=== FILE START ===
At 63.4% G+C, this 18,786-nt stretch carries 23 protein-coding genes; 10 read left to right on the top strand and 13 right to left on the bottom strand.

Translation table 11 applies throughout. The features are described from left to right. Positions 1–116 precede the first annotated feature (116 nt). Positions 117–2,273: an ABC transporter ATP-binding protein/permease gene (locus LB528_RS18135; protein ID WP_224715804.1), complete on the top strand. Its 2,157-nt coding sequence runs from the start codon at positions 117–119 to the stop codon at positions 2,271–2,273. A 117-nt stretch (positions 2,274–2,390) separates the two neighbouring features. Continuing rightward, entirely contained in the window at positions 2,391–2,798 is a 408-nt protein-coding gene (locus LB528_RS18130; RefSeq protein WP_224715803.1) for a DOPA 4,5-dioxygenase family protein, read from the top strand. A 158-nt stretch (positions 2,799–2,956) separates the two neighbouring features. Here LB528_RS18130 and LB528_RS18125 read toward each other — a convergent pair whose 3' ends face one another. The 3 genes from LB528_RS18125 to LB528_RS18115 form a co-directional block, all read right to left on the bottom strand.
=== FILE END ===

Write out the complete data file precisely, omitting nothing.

At 63.4% G+C, this 18,786-nt stretch carries 23 protein-coding genes; 10 read left to right on the top strand and 13 right to left on the bottom strand.

Translation table 11 applies throughout. The features are described from left to right. Positions 1–116 precede the first annotated feature (116 nt). Positions 117–2,273: an ABC transporter ATP-binding protein/permease gene (locus LB528_RS18135; protein ID WP_224715804.1), complete on the top strand. Its 2,157-nt coding sequence runs from the start codon at positions 117–119 to the stop codon at positions 2,271–2,273. A 117-nt stretch (positions 2,274–2,390) separates the two neighbouring features. Continuing rightward, entirely contained in the window at positions 2,391–2,798 is a 408-nt protein-coding gene (locus LB528_RS18130; RefSeq protein WP_224715803.1) for a DOPA 4,5-dioxygenase family protein, read from the top strand. A 158-nt stretch (positions 2,799–2,956) separates the two neighbouring features. Here LB528_RS18130 and LB528_RS18125 read toward each other — a convergent pair whose 3' ends face one another. The 3 genes from LB528_RS18125 to LB528_RS18115 form a co-directional block, all read right to left on the bottom strand.